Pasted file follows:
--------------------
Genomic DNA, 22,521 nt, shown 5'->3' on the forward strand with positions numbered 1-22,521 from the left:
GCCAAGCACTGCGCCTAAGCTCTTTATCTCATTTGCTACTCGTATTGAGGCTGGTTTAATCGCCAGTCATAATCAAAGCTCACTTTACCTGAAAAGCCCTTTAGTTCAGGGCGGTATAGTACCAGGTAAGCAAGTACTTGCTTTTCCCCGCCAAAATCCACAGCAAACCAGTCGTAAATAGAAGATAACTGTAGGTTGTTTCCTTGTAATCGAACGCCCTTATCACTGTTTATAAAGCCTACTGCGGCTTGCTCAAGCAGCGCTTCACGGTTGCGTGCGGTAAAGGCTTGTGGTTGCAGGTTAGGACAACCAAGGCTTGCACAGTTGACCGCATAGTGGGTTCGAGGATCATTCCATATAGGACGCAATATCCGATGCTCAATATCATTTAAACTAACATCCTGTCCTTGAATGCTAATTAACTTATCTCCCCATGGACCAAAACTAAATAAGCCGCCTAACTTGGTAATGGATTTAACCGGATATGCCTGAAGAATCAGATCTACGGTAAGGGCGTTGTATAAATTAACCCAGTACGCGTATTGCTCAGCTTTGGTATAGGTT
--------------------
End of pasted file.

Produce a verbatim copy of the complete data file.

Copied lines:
Genomic DNA, 22,521 nt, shown 5'->3' on the forward strand with positions numbered 1-22,521 from the left:
GCCAAGCACTGCGCCTAAGCTCTTTATCTCATTTGCTACTCGTATTGAGGCTGGTTTAATCGCCAGTCATAATCAAAGCTCACTTTACCTGAAAAGCCCTTTAGTTCAGGGCGGTATAGTACCAGGTAAGCAAGTACTTGCTTTTCCCCGCCAAAATCCACAGCAAACCAGTCGTAAATAGAAGATAACTGTAGGTTGTTTCCTTGTAATCGAACGCCCTTATCACTGTTTATAAAGCCTACTGCGGCTTGCTCAAGCAGCGCTTCACGGTTGCGTGCGGTAAAGGCTTGTGGTTGCAGGTTAGGACAACCAAGGCTTGCACAGTTGACCGCATAGTGGGTTCGAGGATCATTCCATATAGGACGCAATATCCGATGCTCAATATCATTTAAACTAACATCCTGTCCTTGAATGCTAATTAACTTATCTCCCCATGGACCAAAACTAAATAAGCCGCCTAACTTGGTAATGGATTTAACCGGATATGCCTGAAGAATCAGATCTACGGTAAGGGCGTTGTATAAATTAACCCAGTACGCGTATTGCTCAGCTTTGGTATAGGTT